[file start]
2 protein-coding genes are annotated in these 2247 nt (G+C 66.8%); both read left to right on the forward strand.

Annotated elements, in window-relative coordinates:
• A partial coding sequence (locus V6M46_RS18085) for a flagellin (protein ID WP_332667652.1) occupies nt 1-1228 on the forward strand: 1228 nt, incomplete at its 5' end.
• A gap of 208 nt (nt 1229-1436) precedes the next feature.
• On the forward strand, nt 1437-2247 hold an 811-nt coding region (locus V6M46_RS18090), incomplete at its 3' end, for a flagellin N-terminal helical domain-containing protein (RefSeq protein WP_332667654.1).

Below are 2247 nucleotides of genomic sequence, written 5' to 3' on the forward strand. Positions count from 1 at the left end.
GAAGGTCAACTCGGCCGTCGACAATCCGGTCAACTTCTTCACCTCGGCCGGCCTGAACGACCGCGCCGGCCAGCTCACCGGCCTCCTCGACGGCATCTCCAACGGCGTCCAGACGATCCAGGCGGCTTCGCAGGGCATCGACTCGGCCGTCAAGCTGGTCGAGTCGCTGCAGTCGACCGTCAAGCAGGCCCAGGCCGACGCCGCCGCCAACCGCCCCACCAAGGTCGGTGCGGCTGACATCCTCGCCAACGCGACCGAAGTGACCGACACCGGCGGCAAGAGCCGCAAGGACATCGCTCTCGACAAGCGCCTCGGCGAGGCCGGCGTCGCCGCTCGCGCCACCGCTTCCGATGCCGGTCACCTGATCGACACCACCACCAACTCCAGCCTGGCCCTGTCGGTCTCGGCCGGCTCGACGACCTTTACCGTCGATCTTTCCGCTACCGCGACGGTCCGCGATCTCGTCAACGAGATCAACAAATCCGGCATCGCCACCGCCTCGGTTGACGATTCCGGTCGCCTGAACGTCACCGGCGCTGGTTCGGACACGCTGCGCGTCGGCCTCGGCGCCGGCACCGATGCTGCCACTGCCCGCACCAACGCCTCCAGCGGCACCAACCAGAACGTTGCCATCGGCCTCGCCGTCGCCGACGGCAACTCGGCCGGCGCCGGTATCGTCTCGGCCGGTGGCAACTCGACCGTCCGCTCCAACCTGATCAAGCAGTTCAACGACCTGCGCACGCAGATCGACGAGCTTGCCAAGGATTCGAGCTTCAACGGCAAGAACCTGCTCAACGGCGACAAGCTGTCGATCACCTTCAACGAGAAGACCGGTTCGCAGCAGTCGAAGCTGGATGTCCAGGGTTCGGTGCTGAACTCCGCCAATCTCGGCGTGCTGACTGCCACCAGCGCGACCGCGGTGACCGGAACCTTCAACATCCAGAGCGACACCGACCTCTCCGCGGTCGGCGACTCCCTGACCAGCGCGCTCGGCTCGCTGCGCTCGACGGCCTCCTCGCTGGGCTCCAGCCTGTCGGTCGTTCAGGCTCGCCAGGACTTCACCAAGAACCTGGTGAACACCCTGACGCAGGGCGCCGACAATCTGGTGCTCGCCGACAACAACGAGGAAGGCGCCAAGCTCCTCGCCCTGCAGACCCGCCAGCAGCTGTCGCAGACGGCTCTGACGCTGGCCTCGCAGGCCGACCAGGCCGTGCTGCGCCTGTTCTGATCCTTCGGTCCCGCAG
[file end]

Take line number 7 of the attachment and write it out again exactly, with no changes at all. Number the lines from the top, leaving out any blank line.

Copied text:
GAAGGTCAACTCGGCCGTCGACAATCCGGTCAACTTCTTCACCTCGGCCGGCCTGAACGACCGCGCCGGCCAGCTCACCGGCCTCCTCGACGGCATCTCCAACGGCGTCCAGACGATCCAGGCGGCTTCGCAGGGCATCGACTCGGCCGTCAAGCTGGTCGAGTCGCTGCAGTCGACCGTCAAGCAGGCCCAGGCCGACGCCGCCGCCAACCGCCCCACCAAGGTCGGTGCGGCTGACATCCTCGCCAACGCGACCGAAGTGACCGACACCGGCGGCAAGAGCCGCAAGGACATCGCTCTCGACAAGCGCCTCGGCGAGGCCGGCGTCGCCGCTCGCGCCACCGCTTCCGATGCCGGTCACCTGATCGACACCACCACCAACTCCAGCCTGGCCCTGTCGGTCTCGGCCGGCTCGACGACCTTTACCGTCGATCTTTCCGCTACCGCGACGGTCCGCGATCTCGTCAACGAGATCAACAAATCCGGCATCGCCACCGCCTCGGTTGACGATTCCGGTCGCCTGAACGTCACCGGCGCTGGTTCGGACACGCTGCGCGTCGGCCTCGGCGCCGGCACCGATGCTGCCACTGCCCGCACCAACGCCTCCAGCGGCACCAACCAGAACGTTGCCATCGGCCTCGCCGTCGCCGACGGCAACTCGGCCGGCGCCGGTATCGTCTCGGCCGGTGGCAACTCGACCGTCCGCTCCAACCTGATCAAGCAGTTCAACGACCTGCGCACGCAGATCGACGAGCTTGCCAAGGATTCGAGCTTCAACGGCAAGAACCTGCTCAACGGCGACAAGCTGTCGATCACCTTCAACGAGAAGACCGGTTCGCAGCAGTCGAAGCTGGATGTCCAGGGTTCGGTGCTGAACTCCGCCAATCTCGGCGTGCTGACTGCCACCAGCGCGACCGCGGTGACCGGAACCTTCAACATCCAGAGCGACACCGACCTCTCCGCGGTCGGCGACTCCCTGACCAGCGCGCTCGGCTCGCTGCGCTCGACGGCCTCCTCGCTGGGCTCCAGCCTGTCGGTCGTTCAGGCTCGCCAGGACTTCACCAAGAACCTGGTGAACACCCTGACGCAGGGCGCCGACAATCTGGTGCTCGCCGACAACAACGAGGAAGGCGCCAAGCTCCTCGCCCTGCAGACCCGCCAGCAGCTGTCGCAGACGGCTCTGACGCTGGCCTCGCAGGCCGACCAGGCCGTGCTGCGCCTGTTCTGATCCTTCGGTCCCGCAG